The American love affair with their cars, trucks, and SUV continues. The average loan amount for new as well as used cars hit a record high in Q4 2017, and this is while interest rates are rising, monthly payments are going up, and household savings are at a record low.
We are not sure why Americans borrow so much money to buy a car and why they “love” their automobiles. While we can sort of understand it if someone is “well off” and has the income, assets, etc. to do this, the fact is middle income and low-income Americans also borrow tons of money to buy expensive cars when they have very little or no savings, investments, retirement, and their income barely supports a high loan payment. It makes no sense to us.
Cars are depreciating assets. This means as soon as you drive one off the lot, it loses value overnight and losses value every month and year thereabouts. According to Carfax and other experts as soon as you buy a car and drive it for week(s) it loses 20% of its value just like that. So, a $30,000 car becomes worth only $24,000 overnight. That is a depreciating asset.
It is terrible to borrow money for that type of asset. As Americans are paying interest on their auto loan and that same time the value of it goes down. In Q4 2017 the average loan amount for a new car was $31,099 and used car was $19,589. The average monthly payment was $515 for a new car as well in Q4 2017. All those figures are record highs.
Americans are paying hundreds of dollars per month in interest for an automobile in which the value of it goes down. That money could be much better spent on an asset that may increase in value, such as a stock investment, home, education, or anything else that may be worth more tomorrow than today. If anything, pay cash for a car as the interest rates of CD, bonds, and short term investment is negligible, and since the returns on cash is so limited using it to buy an automobile is a much better option than a loan. A low income family can use cash for a used car as well.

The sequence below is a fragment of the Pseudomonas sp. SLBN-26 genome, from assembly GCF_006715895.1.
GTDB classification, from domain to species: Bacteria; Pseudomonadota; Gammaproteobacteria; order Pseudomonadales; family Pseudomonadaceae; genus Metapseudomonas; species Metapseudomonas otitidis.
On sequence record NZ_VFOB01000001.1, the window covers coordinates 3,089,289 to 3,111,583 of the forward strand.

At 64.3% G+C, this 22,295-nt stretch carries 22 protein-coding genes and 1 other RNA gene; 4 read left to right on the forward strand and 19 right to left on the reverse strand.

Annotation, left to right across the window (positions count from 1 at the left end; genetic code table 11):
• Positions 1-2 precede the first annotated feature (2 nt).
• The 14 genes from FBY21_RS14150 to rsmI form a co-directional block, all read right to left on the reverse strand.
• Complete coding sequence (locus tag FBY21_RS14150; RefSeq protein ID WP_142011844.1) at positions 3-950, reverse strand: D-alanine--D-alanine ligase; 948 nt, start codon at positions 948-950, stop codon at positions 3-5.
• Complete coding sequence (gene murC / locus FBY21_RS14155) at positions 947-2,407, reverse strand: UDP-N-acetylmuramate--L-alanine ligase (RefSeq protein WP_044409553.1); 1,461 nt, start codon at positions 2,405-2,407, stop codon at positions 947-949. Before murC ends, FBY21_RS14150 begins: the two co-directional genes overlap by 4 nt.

I guess, as many say, Americans just love their cars, and we are not sure why. They go down in value, they can be dinged and nicked on the terrible roads/lack of infrastructure this country has, people may open their car doors into your car and damage it, and more. So, this is what Americans borrow a record amount of money in Q4 to buy? Crazy to us.
Low income families should not be doing that. Even the well off seem to love their car as they try to keep up with the Jones…need the latest and greatest on everything. They need to keep up with “appearances”. But data shows most of the “wealthy” (at least by “appearances” and the image they try to portray) still have a very low savings rate. Most live on the “edge”, and if things turn on them they could lose their house, car, and other “prized” assets that they do not even own but borrowed money to buy. All to make “fake appearances” and or to be “flashy”.
Data reflects the monthly auto loan payments are becoming more difficult for families to make as well, across all income levels according to Experian and the Federal Reserve. Since monthly auto payments of over $500 per month are stretching household income (both low income and higher income households), people are taking out longer term loans. The term of a loan in Q4 2017 was 69 months for a new car and 64 for a used car. These too are records as is the number of loans that are in arrears.
What taking out a longer loan does is it decreases the amount of the monthly payment. If Americans took out the “standard” or “recommended” 48-month loan, then their payments would be $600+ dollars per month. People apparently can’t afford that, so they took out longer loans in Q4 2017. This will come back to bite them as the cars value may very well be less than the balance on their loan as it ages.
All this borrowing money in 2017 and previous years, taking out longer and higher priced loans for the “love” of a car…something to get people from point A to B. People do that borrowing, but then complain when they have no savings or no money to retire. Oh well…just the American way I guess in that they spend money on items they can’t afford for the sake of appearance and “keeping up”, live above their means, and then complain when they have no money or can’t retire.